COVID-19 on Navajo Nation

Illustration by Tonesha Yazzie.

Navajo Nation President Jonathan Nez recently shared statistics during a virtual town hall meeting on his office’s Facebook page.

Nez said as of April 18, there had been 6,579 tests given with 1,197 residents testing positive for coronavirus, 70 of which were from that day alone. He also expressed reassurance things are improving because the number has decreased since they experienced spikes of more than 100 positive tests a few days ago. Nez told the audience the number of deaths on the Navajo Nation has reached 44, but that there hadn't been any reported on April 18.

“Our motto goes stay home, stay safe and save lives,” Nez said. “There is a shelter-in-place order that did not go away. The supermajority of Navajo people have honored this order.”

The order was issued on March 20 by the Navajo Environmental Health & Protection Program, Navajo Department of Health (NDOH). A 57-hour weekend curfew, from 8 p.m. Friday until 5 a.m. the following Monday, restricting residents to only leave their homes in the event of an emergency went into effect April 10 and recently extended through the end of the month.

NDOH also announced an order on April 17 that anyone on the Navajo Nation should wear a mask when out in public settings.

Jenny Notah, public affairs liaison for Navajo Area Indian Health Service (IHS), stated in an email the organization is following CDC guidelines, among other resources, to combat COVID-19.

“The IHS Navajo Area Office and federally operated facilities have activated emergency response and facility readiness plans to monitor inpatient bed capacity and identify overflow facility locations and resources for referrals to manage surge capacity," Notah said. "We are working to ensure adequate numbers of staff, supplies, equipment, space, funding and other resources to meet the demand of increasing COVID-19 cases."

Although the Navajo Nation is faced with challenges in acquiring personal protective equipment — including non-N95 masks, gloves, wipes, etc. — local facilities still manage to receive some supplies using a variety of resources, Notah said.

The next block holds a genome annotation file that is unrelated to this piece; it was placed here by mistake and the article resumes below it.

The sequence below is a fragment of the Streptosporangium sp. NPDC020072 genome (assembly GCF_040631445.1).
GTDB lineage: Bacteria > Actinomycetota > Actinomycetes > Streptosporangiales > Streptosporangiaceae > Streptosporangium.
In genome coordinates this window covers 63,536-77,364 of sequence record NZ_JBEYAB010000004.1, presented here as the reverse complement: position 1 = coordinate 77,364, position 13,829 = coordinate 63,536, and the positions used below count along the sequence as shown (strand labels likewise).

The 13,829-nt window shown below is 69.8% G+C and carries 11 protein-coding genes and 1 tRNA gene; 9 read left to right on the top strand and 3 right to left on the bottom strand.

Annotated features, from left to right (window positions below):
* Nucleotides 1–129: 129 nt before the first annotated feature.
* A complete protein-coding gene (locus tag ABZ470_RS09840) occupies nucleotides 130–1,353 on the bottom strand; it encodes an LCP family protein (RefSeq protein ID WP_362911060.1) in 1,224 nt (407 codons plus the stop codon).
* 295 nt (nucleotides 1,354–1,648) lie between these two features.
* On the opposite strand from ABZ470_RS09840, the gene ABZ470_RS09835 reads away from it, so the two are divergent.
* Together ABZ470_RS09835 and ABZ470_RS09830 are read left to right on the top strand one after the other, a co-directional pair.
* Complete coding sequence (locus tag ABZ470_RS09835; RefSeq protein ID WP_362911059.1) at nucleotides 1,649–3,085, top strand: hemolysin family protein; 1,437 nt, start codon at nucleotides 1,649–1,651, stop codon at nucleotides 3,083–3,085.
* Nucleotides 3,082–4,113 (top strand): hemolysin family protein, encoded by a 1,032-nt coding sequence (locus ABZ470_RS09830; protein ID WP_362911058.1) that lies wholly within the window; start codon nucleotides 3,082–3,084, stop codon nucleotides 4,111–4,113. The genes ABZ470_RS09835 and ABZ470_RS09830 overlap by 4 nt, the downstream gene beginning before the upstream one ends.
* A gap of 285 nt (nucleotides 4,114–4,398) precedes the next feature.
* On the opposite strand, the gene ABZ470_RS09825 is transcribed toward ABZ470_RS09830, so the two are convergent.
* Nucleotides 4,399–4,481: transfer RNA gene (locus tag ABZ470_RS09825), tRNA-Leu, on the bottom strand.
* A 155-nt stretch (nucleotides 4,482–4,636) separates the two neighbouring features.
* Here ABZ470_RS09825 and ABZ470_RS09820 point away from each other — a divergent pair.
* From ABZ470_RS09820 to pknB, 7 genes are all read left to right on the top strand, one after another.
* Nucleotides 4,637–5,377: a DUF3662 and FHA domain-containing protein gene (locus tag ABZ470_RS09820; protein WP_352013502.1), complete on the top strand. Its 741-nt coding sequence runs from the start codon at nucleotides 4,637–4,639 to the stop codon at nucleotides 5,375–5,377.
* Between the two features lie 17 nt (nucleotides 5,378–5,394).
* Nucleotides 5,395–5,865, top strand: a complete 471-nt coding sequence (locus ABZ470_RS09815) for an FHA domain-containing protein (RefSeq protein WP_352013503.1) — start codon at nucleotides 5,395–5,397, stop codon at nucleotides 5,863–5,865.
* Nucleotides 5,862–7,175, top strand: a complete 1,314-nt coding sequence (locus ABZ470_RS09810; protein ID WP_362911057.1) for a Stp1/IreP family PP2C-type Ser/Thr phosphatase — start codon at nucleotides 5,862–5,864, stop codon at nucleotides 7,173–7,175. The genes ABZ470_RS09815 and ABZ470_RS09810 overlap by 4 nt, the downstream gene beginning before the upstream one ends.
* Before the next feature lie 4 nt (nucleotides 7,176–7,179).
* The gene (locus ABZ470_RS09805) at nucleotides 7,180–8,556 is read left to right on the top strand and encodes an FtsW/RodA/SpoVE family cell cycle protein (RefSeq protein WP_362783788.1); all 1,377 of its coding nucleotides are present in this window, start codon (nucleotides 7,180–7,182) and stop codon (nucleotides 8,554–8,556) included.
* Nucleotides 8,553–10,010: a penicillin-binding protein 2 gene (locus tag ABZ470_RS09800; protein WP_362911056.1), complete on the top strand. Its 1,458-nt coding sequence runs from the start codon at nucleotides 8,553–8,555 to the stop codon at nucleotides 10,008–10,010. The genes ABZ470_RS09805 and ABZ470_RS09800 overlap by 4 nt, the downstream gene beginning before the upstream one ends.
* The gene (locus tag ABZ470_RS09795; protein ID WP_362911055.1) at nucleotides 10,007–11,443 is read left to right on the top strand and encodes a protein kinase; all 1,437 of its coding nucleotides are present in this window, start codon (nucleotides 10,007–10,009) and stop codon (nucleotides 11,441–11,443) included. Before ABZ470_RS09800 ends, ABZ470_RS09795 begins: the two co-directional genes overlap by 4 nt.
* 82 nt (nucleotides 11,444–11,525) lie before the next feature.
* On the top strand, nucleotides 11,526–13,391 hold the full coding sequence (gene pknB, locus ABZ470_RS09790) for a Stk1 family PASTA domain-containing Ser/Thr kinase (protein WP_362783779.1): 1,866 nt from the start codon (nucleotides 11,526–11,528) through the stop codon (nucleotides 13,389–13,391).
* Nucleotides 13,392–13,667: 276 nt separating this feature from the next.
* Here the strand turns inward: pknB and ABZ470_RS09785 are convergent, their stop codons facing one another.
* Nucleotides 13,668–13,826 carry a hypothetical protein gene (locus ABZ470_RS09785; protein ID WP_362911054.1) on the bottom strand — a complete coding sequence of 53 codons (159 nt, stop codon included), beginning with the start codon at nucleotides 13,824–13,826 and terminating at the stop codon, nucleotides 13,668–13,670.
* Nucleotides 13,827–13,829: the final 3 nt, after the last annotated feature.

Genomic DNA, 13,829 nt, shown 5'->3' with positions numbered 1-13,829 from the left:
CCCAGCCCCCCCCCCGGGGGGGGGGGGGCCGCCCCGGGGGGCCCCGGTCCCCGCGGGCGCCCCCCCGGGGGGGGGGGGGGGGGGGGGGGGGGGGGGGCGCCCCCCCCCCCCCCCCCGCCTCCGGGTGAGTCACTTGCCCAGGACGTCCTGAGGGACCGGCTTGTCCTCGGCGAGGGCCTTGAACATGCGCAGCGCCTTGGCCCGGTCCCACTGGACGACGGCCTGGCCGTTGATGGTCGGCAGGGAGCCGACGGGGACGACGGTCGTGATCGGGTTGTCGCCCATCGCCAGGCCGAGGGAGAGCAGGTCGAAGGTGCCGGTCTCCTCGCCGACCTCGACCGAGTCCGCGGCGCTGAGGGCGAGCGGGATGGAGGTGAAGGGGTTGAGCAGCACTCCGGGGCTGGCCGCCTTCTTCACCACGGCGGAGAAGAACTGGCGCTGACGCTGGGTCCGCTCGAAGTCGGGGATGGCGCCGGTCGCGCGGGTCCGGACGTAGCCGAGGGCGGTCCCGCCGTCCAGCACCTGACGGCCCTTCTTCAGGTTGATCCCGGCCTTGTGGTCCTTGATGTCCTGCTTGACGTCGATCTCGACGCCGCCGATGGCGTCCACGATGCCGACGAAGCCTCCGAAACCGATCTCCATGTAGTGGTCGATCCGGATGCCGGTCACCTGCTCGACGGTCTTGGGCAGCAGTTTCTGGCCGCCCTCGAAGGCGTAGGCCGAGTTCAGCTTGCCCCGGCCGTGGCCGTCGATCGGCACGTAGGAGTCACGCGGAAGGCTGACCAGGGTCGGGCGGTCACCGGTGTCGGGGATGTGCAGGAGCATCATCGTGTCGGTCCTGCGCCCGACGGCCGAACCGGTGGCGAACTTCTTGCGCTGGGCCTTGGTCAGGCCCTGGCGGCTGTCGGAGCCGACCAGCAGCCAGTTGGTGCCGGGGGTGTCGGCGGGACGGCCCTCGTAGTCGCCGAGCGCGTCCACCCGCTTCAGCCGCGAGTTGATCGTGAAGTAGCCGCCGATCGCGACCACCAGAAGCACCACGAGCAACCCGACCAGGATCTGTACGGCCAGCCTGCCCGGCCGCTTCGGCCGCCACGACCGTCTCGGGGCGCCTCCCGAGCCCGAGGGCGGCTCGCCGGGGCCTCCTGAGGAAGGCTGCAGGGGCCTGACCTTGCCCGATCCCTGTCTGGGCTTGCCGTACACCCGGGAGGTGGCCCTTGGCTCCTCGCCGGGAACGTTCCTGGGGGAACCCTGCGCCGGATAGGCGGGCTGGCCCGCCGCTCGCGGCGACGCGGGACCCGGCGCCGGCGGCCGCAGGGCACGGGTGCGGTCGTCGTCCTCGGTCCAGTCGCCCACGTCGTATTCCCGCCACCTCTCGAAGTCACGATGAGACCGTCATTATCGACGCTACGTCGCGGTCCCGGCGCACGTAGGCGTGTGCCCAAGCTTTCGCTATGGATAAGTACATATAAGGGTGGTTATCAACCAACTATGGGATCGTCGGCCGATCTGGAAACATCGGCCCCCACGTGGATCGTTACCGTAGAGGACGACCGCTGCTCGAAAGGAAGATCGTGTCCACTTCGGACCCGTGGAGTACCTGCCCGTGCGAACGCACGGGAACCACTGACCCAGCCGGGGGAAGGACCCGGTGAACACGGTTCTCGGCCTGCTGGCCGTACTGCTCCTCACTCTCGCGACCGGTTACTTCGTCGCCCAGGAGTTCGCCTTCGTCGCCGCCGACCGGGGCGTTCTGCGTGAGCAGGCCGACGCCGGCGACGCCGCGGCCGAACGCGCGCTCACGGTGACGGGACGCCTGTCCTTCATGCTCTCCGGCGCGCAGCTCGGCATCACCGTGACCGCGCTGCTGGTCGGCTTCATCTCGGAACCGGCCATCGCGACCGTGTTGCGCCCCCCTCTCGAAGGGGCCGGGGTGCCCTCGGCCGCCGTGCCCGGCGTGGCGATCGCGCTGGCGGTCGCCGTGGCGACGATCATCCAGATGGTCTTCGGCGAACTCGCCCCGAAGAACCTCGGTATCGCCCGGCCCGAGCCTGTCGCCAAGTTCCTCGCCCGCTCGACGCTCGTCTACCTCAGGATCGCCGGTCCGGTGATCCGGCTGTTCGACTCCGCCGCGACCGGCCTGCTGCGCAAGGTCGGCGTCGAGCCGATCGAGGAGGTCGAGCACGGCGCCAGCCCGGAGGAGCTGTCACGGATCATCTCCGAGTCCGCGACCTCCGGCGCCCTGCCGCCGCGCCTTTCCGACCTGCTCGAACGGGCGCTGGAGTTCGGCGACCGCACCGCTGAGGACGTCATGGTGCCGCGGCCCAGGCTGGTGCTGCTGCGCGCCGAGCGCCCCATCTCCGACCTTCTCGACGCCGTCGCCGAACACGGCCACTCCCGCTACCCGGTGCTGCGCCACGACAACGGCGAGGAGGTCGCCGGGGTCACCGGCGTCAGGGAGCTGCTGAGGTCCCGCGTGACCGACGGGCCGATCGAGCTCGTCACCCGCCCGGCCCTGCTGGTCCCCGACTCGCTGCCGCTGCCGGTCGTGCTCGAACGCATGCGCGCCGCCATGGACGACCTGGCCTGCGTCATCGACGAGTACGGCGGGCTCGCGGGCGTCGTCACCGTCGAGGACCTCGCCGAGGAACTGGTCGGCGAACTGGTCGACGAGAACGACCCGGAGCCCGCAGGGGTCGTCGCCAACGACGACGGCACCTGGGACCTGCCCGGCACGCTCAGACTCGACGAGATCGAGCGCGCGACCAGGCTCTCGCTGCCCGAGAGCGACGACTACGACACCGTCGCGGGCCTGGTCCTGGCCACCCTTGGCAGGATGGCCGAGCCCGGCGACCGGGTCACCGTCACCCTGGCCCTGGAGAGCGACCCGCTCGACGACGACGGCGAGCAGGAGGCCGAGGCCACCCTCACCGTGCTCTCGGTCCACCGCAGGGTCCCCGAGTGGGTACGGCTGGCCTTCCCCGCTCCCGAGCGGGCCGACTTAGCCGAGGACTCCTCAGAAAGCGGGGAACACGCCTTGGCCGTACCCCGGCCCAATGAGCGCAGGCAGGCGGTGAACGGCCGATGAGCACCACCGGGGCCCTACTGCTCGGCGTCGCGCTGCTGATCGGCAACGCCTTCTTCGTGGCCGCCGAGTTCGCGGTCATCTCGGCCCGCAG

“The Area is working to acquire some supplies internally through the IHS National Supply Service Center and local Supply Center, the Strategic National Stockpile, in coordination with the Navajo Nation and the states of New Mexico and Arizona,” Notah said.

Crystalyne Curley, lead public information officer of the Navajo Nation Health Command Center, said the center has established the Navajo Nation COVID-19 Fund, which accepts both monetary and non-monetary tax-deductible donations. A list of needed supplies and contact information can be found on the fund’s website.

Navajo Nation Attorney General Doreen N. McPaul and Navajo Nation Controller Pearline Kirk are managing the donation branch created by the command center, Curley said.

“They’re just making sure that all donations or contributions to the nation are properly done avoiding any type of scams or any type of fraud going through the Navajo Nation procurement process,” Curley said.

Curley mentioned other difficulties people living on the Navajo Nation face. Some of those include limited access to medical facilities and lack of reliable transportation, roadways and general infrastructure.

Although many residents do not have access to information online, the Federal Communications Commission recently granted temporary access to broadband service for those living on the Navajo Nation, according to a press release from the Navajo Nation Office of the President and Vice President.

Curley also talked about the hotline established at the command center addressing concerns for administering more culturally significant medicine in lieu of the modern medicines being offered. Combining traditional and modern medical practices is an ongoing process Curley said they are working with individuals to resolve.

"The command center behavioral health services do what they can to assist constituents that are calling regarding any cultural issues or questions that they have,” Curley said. “I think the trend is that a lot of people are calling to get information about our traditional medicine and remedies, so we have traditional practitioners to give that guidance.”

Even with all the challenges being faced on the Navajo Nation, Nez expressed a message of hope to people during his town hall address.

“We will overcome this, we are strong beings … By working together we will overcome this monster of COVID-19,” Nez said.

More information and resources can be found on the NDOH website.

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